Results and discussion
E21R was safe and well tolerated, based on standard blood and urine chemistry analysis, as well as clinical cardiac and pulmonary functions. The only clinical side effect was minor local pain at the site of injection. The response to the first 2 courses was clear and unexpectedly favorable. Clinically, we observed a dramatic improvement a few days after the end of the first course, with an increase in the Karnofsky index from 50% to 90% (for one month, this boy was able to return to school), and diminution of the size of splenomegaly (to 2 cm below the left costal margin). Laboratory tests showed a decrease in WBC, monocyte, and blast counts (Figure1), and in bone marrow blasts (8% at day 21 and 13% at day 70). The only adverse hematologic effect noted during the 3 courses was persistent thrombocytopenia. At the beginning of the third course, the clinical situation was clearly bad, with bone pain, skin nodules, and a low Karnofsky index. During and after the third course, monocytosis, and blast cell counts, blast cell percentage increased, and the disease appeared to have become completely refractory to E21R. Our patient died one month after the commencement of the third course, from bleeding and multiorgan failure.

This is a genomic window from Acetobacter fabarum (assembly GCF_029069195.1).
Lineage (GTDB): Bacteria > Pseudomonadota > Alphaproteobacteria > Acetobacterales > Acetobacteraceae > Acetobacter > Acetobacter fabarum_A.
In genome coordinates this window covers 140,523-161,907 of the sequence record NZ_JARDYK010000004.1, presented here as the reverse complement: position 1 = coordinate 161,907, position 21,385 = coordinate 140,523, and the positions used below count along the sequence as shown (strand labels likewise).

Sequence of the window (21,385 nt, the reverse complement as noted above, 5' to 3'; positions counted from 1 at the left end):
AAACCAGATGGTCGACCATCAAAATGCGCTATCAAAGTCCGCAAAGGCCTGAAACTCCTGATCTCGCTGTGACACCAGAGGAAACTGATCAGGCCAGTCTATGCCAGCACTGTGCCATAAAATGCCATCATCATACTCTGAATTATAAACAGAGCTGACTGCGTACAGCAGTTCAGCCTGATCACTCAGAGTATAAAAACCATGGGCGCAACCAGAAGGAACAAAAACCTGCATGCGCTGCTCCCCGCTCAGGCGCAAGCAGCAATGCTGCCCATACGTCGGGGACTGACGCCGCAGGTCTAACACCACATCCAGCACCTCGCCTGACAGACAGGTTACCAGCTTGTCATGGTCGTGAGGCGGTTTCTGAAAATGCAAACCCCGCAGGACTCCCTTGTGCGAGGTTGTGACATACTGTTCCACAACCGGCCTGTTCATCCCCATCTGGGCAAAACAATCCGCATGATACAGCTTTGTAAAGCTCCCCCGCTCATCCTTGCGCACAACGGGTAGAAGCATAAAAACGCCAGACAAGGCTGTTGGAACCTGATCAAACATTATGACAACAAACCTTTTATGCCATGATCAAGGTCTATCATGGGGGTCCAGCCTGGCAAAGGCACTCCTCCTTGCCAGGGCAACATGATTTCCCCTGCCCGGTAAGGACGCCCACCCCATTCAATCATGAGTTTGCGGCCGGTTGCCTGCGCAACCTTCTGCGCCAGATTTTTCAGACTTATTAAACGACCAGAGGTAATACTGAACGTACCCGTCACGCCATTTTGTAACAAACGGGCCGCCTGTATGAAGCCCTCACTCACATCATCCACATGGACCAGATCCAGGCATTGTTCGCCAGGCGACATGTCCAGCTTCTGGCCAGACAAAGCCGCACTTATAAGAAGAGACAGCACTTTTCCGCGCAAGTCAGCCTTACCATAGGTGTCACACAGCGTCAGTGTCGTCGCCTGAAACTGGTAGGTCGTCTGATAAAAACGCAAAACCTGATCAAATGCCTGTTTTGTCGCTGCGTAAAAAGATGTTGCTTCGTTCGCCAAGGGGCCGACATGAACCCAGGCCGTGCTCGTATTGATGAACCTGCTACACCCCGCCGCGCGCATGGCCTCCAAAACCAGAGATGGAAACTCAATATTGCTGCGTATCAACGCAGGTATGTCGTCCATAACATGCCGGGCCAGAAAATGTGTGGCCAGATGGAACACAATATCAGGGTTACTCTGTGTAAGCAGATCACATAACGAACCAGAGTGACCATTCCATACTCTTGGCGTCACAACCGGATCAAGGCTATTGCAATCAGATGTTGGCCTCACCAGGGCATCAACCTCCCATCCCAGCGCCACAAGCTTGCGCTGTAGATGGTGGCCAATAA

The serum level of E21R was monitored through the 3 courses of treatment. A maximum E21R concentration was observed 3 hours after E21R injection. This is comparable with the levels observed in the adult phase I study (Olver et al, unpublished data, December 2001). Further levels are lower than those observed in the phase I study (Figure 2). A modest IgG and IgM response toward the injected E21R was observed at the beginning of the third course (data not shown) and may have resulted in the decreased effect of the drug during this course.